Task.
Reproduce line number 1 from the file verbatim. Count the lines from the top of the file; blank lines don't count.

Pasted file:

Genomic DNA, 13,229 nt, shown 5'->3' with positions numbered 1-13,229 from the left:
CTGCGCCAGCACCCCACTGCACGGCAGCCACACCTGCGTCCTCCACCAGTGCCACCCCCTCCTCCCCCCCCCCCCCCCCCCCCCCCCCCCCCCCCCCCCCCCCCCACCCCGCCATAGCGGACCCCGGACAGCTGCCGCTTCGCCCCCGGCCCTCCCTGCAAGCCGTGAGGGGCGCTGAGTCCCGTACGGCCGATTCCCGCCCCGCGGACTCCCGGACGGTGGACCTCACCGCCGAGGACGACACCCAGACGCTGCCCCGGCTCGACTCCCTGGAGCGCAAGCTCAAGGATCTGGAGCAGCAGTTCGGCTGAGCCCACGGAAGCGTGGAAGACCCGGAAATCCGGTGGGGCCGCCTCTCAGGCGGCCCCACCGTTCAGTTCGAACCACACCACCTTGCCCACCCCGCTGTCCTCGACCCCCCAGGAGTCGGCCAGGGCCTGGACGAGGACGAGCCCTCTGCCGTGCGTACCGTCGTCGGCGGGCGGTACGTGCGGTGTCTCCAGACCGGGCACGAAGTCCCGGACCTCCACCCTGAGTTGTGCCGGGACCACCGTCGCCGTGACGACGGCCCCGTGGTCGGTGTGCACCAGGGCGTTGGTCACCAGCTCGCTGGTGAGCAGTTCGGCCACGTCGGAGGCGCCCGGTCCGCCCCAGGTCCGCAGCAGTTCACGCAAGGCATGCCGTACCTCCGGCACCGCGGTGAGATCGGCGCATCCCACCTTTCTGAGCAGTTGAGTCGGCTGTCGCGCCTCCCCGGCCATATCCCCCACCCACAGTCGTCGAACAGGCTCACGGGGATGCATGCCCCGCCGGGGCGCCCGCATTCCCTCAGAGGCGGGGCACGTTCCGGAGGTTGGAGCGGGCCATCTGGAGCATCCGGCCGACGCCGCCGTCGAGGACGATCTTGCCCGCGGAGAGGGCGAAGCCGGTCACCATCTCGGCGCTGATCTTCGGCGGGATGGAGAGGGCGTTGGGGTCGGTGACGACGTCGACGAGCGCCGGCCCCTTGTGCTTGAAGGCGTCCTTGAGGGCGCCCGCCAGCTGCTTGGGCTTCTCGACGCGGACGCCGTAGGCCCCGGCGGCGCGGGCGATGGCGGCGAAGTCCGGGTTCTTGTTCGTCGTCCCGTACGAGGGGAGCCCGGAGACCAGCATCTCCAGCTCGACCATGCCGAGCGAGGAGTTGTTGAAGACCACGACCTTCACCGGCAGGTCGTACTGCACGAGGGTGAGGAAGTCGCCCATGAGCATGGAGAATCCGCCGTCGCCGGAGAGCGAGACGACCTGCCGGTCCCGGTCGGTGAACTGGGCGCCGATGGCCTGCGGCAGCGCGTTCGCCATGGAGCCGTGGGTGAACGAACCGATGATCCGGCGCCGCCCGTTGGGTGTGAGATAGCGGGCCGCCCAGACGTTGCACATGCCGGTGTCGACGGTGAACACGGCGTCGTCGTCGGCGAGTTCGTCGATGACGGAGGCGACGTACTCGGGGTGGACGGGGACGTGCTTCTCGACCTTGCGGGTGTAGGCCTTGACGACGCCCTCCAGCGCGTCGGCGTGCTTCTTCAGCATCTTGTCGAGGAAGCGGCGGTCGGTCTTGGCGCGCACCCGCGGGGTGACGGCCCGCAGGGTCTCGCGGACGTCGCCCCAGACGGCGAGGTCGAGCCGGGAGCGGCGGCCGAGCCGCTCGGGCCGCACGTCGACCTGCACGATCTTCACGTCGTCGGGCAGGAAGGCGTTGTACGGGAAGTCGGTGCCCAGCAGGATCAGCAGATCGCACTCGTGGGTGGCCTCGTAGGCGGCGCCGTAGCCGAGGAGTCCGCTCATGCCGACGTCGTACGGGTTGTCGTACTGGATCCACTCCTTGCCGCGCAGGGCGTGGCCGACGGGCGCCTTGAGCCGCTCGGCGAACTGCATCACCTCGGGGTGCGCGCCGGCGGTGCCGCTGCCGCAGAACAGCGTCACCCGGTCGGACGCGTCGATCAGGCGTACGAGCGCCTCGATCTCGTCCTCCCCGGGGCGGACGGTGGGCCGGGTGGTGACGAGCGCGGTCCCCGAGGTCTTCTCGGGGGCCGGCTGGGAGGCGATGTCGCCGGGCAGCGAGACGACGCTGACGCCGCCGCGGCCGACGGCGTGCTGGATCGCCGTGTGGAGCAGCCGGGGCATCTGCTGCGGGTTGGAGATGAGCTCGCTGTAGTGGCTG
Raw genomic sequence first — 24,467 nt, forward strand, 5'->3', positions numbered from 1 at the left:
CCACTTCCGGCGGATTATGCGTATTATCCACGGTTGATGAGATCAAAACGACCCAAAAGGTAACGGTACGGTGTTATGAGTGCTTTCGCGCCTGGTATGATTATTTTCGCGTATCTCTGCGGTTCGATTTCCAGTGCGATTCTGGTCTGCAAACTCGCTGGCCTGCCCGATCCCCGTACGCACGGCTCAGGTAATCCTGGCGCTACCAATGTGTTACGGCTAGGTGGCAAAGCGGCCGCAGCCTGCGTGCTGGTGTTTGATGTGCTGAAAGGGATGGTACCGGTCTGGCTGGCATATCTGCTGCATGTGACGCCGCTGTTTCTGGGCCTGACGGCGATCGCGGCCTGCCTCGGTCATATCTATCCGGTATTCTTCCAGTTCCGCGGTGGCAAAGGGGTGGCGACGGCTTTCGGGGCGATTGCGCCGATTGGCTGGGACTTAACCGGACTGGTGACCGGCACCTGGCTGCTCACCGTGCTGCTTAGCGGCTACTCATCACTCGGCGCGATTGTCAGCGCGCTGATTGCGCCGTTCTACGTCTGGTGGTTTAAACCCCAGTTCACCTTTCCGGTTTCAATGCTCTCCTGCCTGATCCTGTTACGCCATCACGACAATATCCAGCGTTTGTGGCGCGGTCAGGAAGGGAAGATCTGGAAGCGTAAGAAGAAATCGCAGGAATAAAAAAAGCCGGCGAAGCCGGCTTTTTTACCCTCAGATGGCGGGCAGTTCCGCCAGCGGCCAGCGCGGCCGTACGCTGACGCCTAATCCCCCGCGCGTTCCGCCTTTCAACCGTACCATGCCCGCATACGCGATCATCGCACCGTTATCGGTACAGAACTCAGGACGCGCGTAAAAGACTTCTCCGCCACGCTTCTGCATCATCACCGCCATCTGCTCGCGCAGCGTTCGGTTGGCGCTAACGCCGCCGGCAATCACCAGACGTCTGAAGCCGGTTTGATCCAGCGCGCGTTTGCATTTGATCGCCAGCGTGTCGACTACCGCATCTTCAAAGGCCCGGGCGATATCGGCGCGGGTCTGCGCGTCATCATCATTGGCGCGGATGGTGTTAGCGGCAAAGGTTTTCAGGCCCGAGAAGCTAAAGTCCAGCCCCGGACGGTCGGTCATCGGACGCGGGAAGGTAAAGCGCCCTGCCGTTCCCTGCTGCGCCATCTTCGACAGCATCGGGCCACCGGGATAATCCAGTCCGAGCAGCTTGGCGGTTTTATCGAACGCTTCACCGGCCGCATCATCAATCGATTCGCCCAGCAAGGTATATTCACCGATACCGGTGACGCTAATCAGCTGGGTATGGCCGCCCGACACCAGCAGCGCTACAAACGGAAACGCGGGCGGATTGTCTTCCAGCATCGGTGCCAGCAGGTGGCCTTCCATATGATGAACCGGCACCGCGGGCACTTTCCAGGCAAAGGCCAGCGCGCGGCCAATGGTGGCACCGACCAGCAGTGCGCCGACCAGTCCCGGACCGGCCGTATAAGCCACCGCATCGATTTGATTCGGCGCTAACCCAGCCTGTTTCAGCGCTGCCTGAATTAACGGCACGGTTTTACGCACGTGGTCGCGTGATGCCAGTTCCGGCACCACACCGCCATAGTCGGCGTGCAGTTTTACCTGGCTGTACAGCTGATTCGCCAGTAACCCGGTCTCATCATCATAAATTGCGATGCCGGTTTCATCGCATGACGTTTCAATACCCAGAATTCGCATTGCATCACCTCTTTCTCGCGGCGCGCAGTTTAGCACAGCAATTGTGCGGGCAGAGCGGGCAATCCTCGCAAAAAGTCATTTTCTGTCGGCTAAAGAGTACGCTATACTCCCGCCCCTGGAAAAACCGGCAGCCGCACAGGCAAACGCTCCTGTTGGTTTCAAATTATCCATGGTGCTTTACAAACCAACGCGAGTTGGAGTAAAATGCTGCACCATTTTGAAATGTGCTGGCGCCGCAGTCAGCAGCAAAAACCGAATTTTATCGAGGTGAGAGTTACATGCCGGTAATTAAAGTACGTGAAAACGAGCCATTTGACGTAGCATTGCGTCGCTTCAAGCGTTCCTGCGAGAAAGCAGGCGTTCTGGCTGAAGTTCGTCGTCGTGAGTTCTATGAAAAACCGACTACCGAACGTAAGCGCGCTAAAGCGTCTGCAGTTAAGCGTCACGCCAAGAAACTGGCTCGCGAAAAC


Genomic DNA, 13,229 nt, shown 5'->3' with positions numbered 1-13,229 from the left: